STEEL TIP DARTboards
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Steel Tip Dartboards
Darts has traditionally always been played with steel tip darts, and over the years there have been various designs that dartboards have had. The first dartboards were made out of wood, but these needed to be soaked in water every night so they would remain usable which was messy and impractical. It also smelled atrocious. This is what lead to the invention of the sisal dartboard.
Sisal dartboards are often called bristle or cork boards, both of which are misnomers since they are made out of sisal fibers. Sisal is naturally occurring and is known for its durability. It actually has a wide variety of uses beyond just dartboards but any steel tip dartboard you see in a professional setting, such as tournaments or dart leagues, is going to be a sisal dartboard.
You really can’t go wrong when buying a sisal dart board, but there are a few things to look out for that will make the process easier.
Quality of Sisal
First and foremost is going to be the quality of sisal the dartboard is made out of. Many steel tip dartboards are going to look very similar but the price tags can vary substantially. One of the biggest reasons this happens is because different boards are made out of different qualities of sisal.
Higher-end sisal is usually grown and harvested in Africa, predominantly Kenya, and is what makes some of the best dartboards. You might be wondering why the quality of sisal matters.
For starters, the reason sisal is used to make dartboards, besides the fact that it doesn’t stink, is that it has a self-healing effect. Other materials like rubber or cork would have permanent marks in them after a dart hits them. Sisal on the other hand will naturally separate to allow the dart to penetrate. So as darts are thrown at the board the fibers move out of the way. As more darts hit the board, these fibers adjust and return to their original position which helps the board last longer.
This doesn’t mean a sisal dartboard never needs to be replaced or that it will look perfect afterward, but it does mean it will be functional and look better than a cheaper board.
Spider Wire and Staples
The trick with sisal is that the type of sisal usually isn’t advertised unless it’s top quality, so a trick to finding out how good a board is you should look at the spider wire. The spider wire is what separates all of the dartboard segments and denotes each area. These are the single, double, and treble spaces, as well as the bullseye. There are three types of spider wire, rounded, triangular, and razor-thin, and each one will give you a pretty good idea of the quality of the dartboard.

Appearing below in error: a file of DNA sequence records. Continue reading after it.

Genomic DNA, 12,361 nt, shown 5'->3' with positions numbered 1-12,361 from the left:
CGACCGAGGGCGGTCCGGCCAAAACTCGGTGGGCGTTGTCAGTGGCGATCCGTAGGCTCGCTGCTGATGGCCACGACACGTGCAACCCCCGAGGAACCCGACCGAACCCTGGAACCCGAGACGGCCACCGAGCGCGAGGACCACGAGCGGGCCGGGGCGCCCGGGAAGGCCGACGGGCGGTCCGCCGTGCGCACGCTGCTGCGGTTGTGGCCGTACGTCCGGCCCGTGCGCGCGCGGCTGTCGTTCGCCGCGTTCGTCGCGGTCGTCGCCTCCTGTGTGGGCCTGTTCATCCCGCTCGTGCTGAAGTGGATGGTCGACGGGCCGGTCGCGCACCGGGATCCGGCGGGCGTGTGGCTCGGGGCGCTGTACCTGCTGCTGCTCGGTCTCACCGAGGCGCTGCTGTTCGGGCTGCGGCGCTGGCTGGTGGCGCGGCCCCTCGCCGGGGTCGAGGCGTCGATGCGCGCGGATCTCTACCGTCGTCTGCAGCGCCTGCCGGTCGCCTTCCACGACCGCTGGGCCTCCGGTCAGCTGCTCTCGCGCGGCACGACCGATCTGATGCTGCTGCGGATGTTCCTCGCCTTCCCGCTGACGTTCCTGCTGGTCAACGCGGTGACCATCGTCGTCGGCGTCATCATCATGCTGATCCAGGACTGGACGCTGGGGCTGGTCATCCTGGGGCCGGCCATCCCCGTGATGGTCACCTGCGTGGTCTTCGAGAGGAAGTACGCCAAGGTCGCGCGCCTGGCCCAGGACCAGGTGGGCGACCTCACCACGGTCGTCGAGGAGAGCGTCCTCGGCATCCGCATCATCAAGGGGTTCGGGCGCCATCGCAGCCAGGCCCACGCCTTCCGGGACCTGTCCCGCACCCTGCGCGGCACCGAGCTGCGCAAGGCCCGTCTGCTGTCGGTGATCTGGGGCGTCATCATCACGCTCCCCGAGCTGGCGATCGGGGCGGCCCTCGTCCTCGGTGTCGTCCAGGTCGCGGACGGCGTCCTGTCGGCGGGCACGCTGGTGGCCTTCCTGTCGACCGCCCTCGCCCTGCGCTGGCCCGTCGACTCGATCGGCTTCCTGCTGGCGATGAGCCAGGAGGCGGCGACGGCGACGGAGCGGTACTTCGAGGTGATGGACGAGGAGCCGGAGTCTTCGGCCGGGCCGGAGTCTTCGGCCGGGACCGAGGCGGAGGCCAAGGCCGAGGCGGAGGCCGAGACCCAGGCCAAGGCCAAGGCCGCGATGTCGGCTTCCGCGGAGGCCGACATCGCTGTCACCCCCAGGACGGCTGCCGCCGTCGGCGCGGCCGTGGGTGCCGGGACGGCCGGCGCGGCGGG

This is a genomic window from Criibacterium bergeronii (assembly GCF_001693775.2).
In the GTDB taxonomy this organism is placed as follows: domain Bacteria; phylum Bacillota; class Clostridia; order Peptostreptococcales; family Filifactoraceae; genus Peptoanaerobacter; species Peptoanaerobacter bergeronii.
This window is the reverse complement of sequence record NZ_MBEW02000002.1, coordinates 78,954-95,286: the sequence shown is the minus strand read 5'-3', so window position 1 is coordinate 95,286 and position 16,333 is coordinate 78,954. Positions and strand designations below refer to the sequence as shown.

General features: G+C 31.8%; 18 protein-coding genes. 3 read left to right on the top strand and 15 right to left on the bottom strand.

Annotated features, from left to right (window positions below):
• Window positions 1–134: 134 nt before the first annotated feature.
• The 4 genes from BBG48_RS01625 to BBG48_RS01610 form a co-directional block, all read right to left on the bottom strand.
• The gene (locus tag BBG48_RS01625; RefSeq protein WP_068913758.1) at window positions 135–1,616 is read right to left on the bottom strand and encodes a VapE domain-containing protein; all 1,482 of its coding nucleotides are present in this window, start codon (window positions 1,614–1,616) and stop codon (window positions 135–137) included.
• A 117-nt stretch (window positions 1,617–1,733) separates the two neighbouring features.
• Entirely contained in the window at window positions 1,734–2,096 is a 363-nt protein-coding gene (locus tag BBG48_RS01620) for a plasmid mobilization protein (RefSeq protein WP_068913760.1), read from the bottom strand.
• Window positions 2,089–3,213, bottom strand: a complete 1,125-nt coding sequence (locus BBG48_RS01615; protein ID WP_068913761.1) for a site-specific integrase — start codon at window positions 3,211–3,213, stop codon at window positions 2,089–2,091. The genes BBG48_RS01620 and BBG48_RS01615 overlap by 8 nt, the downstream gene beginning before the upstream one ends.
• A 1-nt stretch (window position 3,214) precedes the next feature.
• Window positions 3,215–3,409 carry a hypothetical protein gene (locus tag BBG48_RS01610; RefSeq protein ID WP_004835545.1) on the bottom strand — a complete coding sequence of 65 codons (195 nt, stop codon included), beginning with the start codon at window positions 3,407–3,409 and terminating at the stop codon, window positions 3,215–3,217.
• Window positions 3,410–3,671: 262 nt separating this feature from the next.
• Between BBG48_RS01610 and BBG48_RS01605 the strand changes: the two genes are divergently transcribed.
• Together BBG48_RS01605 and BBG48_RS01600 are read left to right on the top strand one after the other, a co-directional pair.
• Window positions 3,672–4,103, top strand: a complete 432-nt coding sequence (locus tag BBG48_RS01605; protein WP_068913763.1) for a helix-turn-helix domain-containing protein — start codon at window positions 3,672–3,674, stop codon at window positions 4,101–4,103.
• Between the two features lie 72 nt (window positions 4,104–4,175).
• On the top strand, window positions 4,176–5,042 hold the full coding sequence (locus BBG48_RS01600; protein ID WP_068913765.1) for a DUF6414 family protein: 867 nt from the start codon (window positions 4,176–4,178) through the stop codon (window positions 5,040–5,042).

Rounded, or circular, is going to be the most affordable option. Rounded wires are the thickest of the three and while darts can deflect off of the wire and into the board, it is the most likely of the three to be hit. That doesn’t mean rounded wire is bad though. If you’re new to darts and want a decent dartboard that will help you practice and learn whether or not you want to invest more in the game, then a rounded wire dartboard is a great option.
Triangular wire is in between the two in terms of thickness. Its advantage is that it is manufactured to be in the shape of, well, a triangle. This means when darts hit the wire, the momentum is more likely to carry them into the board instead of bouncing out. These kinds of dartboards are good all-around options if you want a quality board at a good price.
And last but certainly not least is razor wire. Razor wire is the thinnest of the three, which means these boards have the most surface area and are the least likely to result in bounce outs. These are the highest quality dartboards and will come with a higher price tag because of it. It’s also a safe bet that the quality of sisal these boards use is above that of rounded or triangular wired dartboards. If you want to get serious about playing darts, then this is the type of dartboard for you.
One last thing to consider when looking at different spider wires is whether or not it uses staples. Rounded and triangular spider wires both use staples to keep them secured to the board, while razor-thin does not. The reason this matters is because staples will take up space and can lead to more bounce outs.
This will be a bigger concern for professional players who will be grouping their darts in the double or treble segments since those are the spots that the staples are attached to. But, regardless of your skill level, you’re going to want a staple-free bullseye since it is already the smallest spot on the dartboard. You don’t want to make that throw any harder than it already is.
Movable Number Rings
An often overlooked, but still important, feature for a dartboard to have is a movable number ring because it will help you to greatly extend the life of your board. At this point, you might be wondering, how is a number ring going to help you make your board last longer?
An inevitability of darts is that they will leave marks on your dart board. I mean, they are metal tipped objects being thrown at something. Since certain segments are worth more points or used more often in certain games, certain areas will wear down faster. This is where having a movable number ring comes in handy.
By rotating your dartboard and readjusting the number ring so that the 20 is at the top, you’ll be utilizing the entire board instead of constantly wearing out the same spots.
In all fairness, basically every sisal dart board you come across is going to have a movable number ring, but it’s important to know why you want one.